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Monday, 19 November 2007

Trouble shooting for PCR

Hypotheses in order of frequency:
A. Pilot error hypothesis
B. Template dilution hypothesis
C. Temperature errors hypothesis
D. Unique template hypothesis
E. Buffer problems hypothesis
F. Bad dNTPs hypothesis
G. Bad primers hypothesis
H. Bad enzyme hypothesis
I. Bad karma hypothesis

1 comment:

praspowt said...

Pilot error hypothesis.

Background:
-most common problem with new people.
-frequently happens a couple of weeks after someone is "trained" and when they start to work independently.

Symptoms:
- i) Other people in the lab have the same primers working on the same type of material, using the same reagents, and the same thermocycler.
- ii) You are new at PCR.
- iii) You have no experience with molecular biology.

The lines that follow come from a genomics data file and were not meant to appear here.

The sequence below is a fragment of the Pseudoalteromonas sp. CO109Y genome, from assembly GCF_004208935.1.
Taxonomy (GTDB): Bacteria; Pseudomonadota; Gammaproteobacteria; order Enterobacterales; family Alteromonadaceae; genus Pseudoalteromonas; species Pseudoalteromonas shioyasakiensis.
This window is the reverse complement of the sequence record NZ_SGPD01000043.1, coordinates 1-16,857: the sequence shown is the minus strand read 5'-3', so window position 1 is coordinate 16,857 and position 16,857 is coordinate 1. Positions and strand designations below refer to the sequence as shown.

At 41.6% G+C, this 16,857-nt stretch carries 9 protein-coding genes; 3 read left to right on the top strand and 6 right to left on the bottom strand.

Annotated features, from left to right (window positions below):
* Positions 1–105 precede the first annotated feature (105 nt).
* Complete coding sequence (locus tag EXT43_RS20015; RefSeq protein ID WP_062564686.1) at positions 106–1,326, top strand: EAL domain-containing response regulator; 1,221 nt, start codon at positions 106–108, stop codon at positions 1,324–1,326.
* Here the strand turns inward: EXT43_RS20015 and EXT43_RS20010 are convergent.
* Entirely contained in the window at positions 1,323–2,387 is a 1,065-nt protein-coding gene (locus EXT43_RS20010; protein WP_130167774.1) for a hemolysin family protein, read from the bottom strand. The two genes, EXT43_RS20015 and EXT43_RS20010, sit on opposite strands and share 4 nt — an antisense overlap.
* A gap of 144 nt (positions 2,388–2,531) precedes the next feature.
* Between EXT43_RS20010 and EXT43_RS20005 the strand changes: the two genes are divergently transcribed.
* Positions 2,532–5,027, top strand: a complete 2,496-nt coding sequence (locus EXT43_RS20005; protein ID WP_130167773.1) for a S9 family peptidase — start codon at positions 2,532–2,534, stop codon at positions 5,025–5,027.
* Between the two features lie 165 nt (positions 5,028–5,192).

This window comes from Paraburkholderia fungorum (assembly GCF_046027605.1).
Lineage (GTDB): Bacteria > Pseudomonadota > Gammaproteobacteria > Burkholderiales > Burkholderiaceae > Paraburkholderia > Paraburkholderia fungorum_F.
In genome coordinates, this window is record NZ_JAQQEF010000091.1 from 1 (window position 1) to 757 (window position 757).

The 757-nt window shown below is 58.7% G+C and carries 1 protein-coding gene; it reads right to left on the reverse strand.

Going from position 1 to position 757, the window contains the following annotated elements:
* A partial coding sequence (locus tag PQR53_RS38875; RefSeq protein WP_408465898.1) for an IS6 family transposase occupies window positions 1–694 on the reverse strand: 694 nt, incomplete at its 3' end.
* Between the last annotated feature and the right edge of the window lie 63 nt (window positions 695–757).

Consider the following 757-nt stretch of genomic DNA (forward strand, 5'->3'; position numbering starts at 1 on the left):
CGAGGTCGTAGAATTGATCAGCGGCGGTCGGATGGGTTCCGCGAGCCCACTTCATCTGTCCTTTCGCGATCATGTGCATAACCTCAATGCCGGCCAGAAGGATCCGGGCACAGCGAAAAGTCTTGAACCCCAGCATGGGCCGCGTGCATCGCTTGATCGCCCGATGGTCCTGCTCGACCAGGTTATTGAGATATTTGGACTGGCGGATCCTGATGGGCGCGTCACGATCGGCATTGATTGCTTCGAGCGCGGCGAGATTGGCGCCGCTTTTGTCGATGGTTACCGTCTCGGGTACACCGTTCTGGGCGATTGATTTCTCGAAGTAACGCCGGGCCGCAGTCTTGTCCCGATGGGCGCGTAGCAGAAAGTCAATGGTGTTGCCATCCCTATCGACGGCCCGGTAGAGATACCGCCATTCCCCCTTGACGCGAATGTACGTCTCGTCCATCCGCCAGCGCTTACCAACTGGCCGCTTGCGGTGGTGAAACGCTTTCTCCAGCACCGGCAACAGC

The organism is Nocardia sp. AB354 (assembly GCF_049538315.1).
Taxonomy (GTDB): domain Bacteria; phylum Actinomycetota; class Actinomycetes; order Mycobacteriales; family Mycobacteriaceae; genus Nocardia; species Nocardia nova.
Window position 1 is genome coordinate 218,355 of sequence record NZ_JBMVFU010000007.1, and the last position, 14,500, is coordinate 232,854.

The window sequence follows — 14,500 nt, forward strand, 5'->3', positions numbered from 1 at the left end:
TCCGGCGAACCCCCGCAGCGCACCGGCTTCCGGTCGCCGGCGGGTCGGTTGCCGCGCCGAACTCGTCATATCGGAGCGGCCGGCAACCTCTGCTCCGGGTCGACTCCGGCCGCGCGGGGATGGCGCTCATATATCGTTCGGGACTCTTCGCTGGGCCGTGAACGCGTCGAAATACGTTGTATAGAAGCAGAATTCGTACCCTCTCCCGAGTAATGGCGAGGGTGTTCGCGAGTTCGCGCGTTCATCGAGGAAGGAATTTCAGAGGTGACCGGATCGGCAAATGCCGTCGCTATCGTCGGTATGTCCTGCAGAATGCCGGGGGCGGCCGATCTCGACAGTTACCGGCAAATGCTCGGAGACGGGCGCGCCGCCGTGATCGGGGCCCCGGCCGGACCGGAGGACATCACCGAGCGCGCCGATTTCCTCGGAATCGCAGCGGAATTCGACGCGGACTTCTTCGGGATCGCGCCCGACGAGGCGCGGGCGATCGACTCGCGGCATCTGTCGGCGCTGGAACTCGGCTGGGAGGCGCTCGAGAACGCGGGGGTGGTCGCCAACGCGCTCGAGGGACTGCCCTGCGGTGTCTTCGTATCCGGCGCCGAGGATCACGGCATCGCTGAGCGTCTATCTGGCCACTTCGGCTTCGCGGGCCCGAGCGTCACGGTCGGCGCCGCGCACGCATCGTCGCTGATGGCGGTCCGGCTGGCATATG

Common causes and solutions:
- i) Miscalculation of components, especially buffer or enzyme.
- ii) Compare your mastermix receipe with others. Some early published receipes suggest using too much enzyme (say 5 units Taq to a 50 ul PCR reaction).
- iii) Did you remember to include all reagents?
- iv) You did not mix your reagent solutions prior to pipetting (usually leads to gradually worse PCR performance on a day-to-day basis).
- v) Enzyme was added to master mix prior to buffer (you killed the enzyme).
- vi) The master mix wasn`t mixed (common, but unlikely to have a consistent drastic effect; more likely to cause inconsistency).
- vii) Gross miss-measurement usually due to not knowing how to use a pipetter or a defect pipetter. Although, common to novices, it is unlikely to have a consistent drastic effect; more likely to cause inconsistency.
- viii) Oil was loaded on the agarose gel instead of the reaction contents. (If not using heated lid on PCR-block).
- ix) Oil was not added to reactions prior to running PCR. (Ignore if using heated lid on PCR-block).
- x) Wrong PCR program, or you forgot to start the program.
- xi) Wrong day of week. Go home, rest, and try again tomorrow or next week.